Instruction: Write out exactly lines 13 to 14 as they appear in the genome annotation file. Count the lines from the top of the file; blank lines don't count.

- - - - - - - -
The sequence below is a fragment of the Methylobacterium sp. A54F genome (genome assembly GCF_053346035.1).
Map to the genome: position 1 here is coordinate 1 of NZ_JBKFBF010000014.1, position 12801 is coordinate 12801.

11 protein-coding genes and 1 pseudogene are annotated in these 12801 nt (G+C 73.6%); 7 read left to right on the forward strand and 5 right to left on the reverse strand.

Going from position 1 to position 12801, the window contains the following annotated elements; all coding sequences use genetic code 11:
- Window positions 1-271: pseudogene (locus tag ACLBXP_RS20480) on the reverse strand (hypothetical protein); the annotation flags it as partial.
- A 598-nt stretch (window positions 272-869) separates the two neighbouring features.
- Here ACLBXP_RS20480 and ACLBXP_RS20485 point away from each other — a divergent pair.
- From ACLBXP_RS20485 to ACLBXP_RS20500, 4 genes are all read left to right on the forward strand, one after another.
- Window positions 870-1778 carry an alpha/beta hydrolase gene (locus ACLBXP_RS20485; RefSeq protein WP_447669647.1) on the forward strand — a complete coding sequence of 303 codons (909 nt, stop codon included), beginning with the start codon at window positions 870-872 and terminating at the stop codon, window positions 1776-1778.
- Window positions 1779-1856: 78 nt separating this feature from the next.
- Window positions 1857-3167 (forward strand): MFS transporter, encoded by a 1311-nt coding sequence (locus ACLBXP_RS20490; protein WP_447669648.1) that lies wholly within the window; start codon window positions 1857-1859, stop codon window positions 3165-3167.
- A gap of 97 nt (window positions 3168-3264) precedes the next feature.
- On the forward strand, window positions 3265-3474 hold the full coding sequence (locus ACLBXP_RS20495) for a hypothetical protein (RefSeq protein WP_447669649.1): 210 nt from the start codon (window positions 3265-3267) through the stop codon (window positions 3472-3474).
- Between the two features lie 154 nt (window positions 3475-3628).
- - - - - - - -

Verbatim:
- On the forward strand, window positions 3265-3474 hold the full coding sequence (locus ACLBXP_RS20495) for a hypothetical protein (RefSeq protein WP_447669649.1): 210 nt from the start codon (window positions 3265-3267) through the stop codon (window positions 3472-3474).
- Between the two features lie 154 nt (window positions 3475-3628).